Profile: Indianapolis, Indiana

Brush up on the basic facts about the capital of Indiana.
By: Susan McKee
Related To:

Population: 784,000 (city); 2 million (metro area)

USDA Hardiness Zone: 5

Major Airport: Indianapolis International Airport

Companies with a Major Presence: Eli Lilly and Company, General Motors, Clarian Health, St. Vincent Health and Hospital Corp., Purdue University, Allison Transmission Inc., Rolls Royce Corp., Peyton Manning Children’s Hospital and FedEx.

Indianapolis didn't start as a commercial center. There wasn't even an ancient human settlement on the site, although a significant trail used by Native Americans passed through the area. When the state of Indiana was established in 1816, its capital was near the Ohio River, in the southern part of the state.

The new state's leaders knew that if the territory was to grow and prosper, the capital city needed to be moved to the middle of the state. So a group set out on horseback in 1820 and selected a spot for a new city where Fall Creek flowed into White River, which they thought would provide a highway to the Ohio River.

The White River turned out to be too shallow for commercial navigation, but the location of the new city of Indianapolis proved a benefit in the long run. The first major road construction by the U.S. government, the National Road, passed right through town in the early 1800s, leading to a stream of settlers from the east. And the arrival of the railroad in the 1840s made Indiana's capital go boom.

Later, Indianapolis acquired the nickname of "Crossroads of America", and today rail lines and interstate highways continue its reputation as a transportation hub. The town also has a reputation as a serious sports town: It's home to the Indianapolis 500, the NBA's Indiana Pacers and the NFL's Indianapolis Colts.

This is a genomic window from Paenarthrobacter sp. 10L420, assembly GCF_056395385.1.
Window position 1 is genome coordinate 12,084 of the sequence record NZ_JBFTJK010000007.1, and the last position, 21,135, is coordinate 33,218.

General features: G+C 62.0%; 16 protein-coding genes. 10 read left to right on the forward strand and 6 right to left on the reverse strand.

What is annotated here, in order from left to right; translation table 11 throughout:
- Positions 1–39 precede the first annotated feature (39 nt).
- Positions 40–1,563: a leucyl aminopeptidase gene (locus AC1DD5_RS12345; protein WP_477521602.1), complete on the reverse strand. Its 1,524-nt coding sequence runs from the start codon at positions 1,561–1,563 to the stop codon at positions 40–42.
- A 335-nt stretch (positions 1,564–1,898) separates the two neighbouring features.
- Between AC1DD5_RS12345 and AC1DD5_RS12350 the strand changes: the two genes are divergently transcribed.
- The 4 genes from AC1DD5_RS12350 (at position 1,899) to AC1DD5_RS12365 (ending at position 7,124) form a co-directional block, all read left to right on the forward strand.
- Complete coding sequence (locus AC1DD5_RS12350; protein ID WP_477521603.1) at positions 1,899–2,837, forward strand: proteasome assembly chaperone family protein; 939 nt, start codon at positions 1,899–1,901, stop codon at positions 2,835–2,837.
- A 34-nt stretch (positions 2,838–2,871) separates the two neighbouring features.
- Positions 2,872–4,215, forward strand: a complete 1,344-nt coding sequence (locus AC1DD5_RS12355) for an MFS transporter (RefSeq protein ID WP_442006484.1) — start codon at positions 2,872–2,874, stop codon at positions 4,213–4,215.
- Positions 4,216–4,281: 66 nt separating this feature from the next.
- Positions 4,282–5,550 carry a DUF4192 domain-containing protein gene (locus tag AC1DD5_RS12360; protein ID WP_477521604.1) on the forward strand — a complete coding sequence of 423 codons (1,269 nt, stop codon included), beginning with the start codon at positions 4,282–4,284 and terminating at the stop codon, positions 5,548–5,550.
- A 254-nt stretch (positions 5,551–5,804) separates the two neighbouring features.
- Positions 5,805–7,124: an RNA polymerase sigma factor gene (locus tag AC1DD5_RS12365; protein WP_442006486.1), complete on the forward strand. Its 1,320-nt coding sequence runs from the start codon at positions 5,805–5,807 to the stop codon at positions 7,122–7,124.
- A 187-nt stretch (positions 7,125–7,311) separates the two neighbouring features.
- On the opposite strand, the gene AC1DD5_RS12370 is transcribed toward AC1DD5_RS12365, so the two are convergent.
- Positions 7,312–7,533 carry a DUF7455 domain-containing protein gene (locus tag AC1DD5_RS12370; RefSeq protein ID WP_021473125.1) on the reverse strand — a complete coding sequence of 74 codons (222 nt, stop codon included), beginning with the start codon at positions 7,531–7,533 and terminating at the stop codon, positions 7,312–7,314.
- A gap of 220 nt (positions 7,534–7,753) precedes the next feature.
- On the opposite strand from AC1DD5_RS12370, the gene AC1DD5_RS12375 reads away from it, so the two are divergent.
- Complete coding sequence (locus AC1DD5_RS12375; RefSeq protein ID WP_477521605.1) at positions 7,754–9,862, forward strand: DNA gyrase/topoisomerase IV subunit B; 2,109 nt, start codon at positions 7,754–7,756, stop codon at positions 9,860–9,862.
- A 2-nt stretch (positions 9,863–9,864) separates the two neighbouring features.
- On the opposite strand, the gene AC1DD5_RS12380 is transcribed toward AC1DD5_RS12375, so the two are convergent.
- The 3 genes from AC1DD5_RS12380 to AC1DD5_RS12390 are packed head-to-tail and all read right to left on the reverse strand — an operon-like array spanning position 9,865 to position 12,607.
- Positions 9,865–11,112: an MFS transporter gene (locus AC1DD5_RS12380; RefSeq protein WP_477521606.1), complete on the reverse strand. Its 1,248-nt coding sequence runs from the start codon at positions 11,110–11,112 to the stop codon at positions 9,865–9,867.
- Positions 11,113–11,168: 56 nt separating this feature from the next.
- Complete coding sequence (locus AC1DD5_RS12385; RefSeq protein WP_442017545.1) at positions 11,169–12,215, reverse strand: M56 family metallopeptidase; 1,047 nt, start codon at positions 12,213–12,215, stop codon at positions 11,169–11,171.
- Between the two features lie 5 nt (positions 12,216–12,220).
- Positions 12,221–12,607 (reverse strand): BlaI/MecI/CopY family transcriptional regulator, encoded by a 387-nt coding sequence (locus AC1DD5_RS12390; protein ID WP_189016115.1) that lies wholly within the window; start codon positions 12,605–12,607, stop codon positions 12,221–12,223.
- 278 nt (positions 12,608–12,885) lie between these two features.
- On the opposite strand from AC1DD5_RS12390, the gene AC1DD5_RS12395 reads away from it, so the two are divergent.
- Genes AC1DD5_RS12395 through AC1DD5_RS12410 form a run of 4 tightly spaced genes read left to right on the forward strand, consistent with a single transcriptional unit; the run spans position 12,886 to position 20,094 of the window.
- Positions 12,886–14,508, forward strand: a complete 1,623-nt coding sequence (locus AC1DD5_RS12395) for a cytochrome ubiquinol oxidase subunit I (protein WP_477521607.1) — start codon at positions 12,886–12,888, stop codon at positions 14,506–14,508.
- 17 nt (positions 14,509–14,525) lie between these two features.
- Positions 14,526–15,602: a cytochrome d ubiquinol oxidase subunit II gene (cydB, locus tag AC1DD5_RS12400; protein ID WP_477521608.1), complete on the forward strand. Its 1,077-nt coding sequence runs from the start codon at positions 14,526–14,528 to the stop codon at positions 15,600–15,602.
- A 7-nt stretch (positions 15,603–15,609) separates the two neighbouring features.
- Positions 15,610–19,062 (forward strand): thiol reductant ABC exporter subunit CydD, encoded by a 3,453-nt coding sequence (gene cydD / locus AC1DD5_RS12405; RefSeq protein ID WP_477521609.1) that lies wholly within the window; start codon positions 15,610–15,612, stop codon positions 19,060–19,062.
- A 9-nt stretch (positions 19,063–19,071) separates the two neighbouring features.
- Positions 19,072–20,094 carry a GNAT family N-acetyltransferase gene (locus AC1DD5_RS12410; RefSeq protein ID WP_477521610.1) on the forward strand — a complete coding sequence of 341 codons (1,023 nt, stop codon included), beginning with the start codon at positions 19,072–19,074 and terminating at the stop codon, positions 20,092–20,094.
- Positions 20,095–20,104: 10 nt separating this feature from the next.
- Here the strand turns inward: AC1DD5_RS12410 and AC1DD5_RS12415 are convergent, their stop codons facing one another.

Next Up

Indianapolis Essentials

Here are all the favorite local spots, including grocery stores, farmer's markets, bistros, parks and museums.

Indianapolis Life and Lore

Learn the resident lingo and layout to blend in with the locals.

Indianapolis: Like No Place Else

From fast cars to football, here are the things that make Indianapolis unique.

Profile: Cincinnati, Ohio

Get the 411 on Cincinnati's economy, demographics, and more.

Profile: Milwaukee, Wisconsin

It may be not be as big as its nearby cousin Chicago, but Milwaukee has an urban style all its own.

Profile: Chicago, Illinois

Take a quick look at Chicago, the third largest city in the United States.

Profile: Minneapolis, Minnesota

Study up on Minneapolis's economy, history, and more.

Profile: Cleveland, Ohio

Cleveland's metropolitan area is one of the largest in the country, attracting young professionals and empty nesters alike.

Profile: Detroit, Michigan

Learn more about Motor City's history and what drives its economy today.

Profile: Kansas City, Missouri

Get a brief overview of this Midwestern city that some call the Heart of America.

On TV

Lakefront Bargain Hunt

10:30am | 9:30c

Lakefront Bargain Hunt

11:30am | 10:30c

Lakefront Bargain Hunt

12:30pm | 11:30c

Lakefront Bargain Hunt

1:30pm | 12:30c
On Tonight
On Tonight

My Lottery Dream Home

8pm | 7c

My Lottery Dream Home

10:30pm | 9:30c

My Lottery Dream Home

11:30pm | 10:30c

My Lottery Dream Home

12:30am | 11:30c

My Lottery Dream Home

1:30am | 12:30c

Top GAC Shows

Flea Market Flip

Sundays at 8|7c

Living Alaska

Mondays at 9|8c

Top 20 Countdown

Consult Program Guide

Flippin' RVs

Wednesdays 9|8c

Get Social With Us

Let's explore this country together.